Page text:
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Executive Summary - CMII 2017

In 2015, CADTH assumed the task of conducting a biennial survey of medical imaging providers in Canada, following the Canadian Institute for Health Information’s (CIHI’s) data collection until 2012. This report summarizes the results of the second iteration of the CADTH Canadian Medical Imaging Inventory.

Methods

We collected information on six modalities using a Web-based survey, supplemented with information from suppliers of diagnostic imaging equipment, data validators, report reviewers, and literature searches. The modalities were:

  • computed tomography (CT)
  • magnetic resonance imaging (MRI)
  • single-photon emission computed tomography (SPECT)
  • positron emission tomography–computed tomography (PET-CT)
  • positron emission tomography–magnetic resonance imaging (PET-MRI)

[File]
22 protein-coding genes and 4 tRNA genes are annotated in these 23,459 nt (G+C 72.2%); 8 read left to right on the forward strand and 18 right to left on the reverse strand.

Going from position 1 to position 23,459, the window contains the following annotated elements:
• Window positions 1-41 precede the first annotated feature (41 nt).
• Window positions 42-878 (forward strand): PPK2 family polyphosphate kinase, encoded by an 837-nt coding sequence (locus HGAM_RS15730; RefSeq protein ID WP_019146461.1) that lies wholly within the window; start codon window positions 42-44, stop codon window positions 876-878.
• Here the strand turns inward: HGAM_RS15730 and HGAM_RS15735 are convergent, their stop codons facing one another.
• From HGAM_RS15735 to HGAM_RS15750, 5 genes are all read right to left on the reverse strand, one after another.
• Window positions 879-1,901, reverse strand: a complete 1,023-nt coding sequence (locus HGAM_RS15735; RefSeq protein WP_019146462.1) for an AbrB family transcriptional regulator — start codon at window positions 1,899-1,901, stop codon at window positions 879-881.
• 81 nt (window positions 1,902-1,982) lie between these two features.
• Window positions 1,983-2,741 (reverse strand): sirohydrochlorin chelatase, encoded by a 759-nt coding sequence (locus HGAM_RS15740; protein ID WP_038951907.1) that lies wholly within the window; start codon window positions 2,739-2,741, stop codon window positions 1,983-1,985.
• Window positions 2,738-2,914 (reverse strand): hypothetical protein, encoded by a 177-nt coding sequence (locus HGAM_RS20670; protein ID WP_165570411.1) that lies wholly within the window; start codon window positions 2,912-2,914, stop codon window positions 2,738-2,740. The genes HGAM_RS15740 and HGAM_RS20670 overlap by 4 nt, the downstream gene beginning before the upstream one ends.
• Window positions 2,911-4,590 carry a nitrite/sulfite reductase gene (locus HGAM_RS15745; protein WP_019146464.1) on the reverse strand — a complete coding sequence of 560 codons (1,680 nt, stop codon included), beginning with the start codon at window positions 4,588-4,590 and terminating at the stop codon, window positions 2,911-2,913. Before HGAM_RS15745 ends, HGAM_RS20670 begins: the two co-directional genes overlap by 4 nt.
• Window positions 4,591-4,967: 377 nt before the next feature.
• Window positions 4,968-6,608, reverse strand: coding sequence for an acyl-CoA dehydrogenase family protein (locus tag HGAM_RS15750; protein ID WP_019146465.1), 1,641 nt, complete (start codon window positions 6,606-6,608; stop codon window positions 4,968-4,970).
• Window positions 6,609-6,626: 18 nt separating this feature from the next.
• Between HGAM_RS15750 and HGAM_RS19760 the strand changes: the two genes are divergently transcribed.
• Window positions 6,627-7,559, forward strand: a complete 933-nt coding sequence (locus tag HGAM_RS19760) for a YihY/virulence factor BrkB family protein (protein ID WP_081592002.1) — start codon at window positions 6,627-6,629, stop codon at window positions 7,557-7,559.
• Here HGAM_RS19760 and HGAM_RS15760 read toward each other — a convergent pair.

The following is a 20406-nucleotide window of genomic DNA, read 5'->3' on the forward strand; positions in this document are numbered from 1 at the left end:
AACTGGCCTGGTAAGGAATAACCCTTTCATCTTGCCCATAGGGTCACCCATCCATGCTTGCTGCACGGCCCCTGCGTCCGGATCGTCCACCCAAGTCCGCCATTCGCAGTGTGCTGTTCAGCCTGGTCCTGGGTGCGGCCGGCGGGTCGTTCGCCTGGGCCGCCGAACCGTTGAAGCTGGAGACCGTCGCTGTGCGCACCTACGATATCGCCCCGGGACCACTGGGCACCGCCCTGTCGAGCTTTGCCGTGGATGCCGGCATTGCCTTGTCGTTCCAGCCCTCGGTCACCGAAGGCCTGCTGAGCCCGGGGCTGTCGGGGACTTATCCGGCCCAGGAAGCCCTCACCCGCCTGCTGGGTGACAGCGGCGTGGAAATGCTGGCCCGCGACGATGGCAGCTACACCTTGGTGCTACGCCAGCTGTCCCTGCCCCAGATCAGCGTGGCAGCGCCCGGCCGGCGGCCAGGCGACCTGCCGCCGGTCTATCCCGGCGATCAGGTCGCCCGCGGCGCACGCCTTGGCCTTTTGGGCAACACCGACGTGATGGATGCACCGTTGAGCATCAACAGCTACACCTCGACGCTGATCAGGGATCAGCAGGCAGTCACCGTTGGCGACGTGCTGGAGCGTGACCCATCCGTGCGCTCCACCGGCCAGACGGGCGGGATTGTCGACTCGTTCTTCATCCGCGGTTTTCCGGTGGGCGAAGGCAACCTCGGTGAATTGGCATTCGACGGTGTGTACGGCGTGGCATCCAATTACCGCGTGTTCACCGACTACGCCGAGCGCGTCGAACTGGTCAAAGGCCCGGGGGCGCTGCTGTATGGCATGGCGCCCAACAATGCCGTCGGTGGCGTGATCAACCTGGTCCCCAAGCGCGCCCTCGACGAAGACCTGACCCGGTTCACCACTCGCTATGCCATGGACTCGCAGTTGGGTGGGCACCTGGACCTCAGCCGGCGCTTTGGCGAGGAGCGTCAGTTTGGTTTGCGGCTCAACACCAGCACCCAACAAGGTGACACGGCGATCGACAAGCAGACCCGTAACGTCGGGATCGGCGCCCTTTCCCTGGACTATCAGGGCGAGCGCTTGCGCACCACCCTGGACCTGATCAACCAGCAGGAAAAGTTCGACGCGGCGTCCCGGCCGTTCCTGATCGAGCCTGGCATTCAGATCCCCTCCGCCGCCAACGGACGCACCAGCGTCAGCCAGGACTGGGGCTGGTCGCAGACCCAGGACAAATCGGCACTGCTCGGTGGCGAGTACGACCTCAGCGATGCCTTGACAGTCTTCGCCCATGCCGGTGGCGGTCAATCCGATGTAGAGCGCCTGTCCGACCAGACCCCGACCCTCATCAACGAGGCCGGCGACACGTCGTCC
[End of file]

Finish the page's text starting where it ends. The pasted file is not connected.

• single-photon emission computed tomography–computed tomography (SPECT-CT).

The survey was launched on April 18, 2017, and data collection formally closed on June 9, 2017. Previous data were entered into a database with a Web interface and respondents were invited to amend the data associated with their sites — or, if there was no pre-existing entry, to complete the survey. High-level data were reviewed by pre-identified regional and provincial validators, who supplied corrections and supplementary data, which were entered into the database. Identified stakeholders and survey respondents were given the opportunity to review the report during the stakeholder feedback process.

Results

A submitted survey was received from 147 sites, and an additional 223 surveys were accessed and modified but not submitted as final. At least minimal data (modalities and unit counts) were available for a total of 505 sites. The majority of sites were publicly funded facilities. Sixty-nine per cent were urban, 29% were rural, and 2% were remote.

Computed Tomography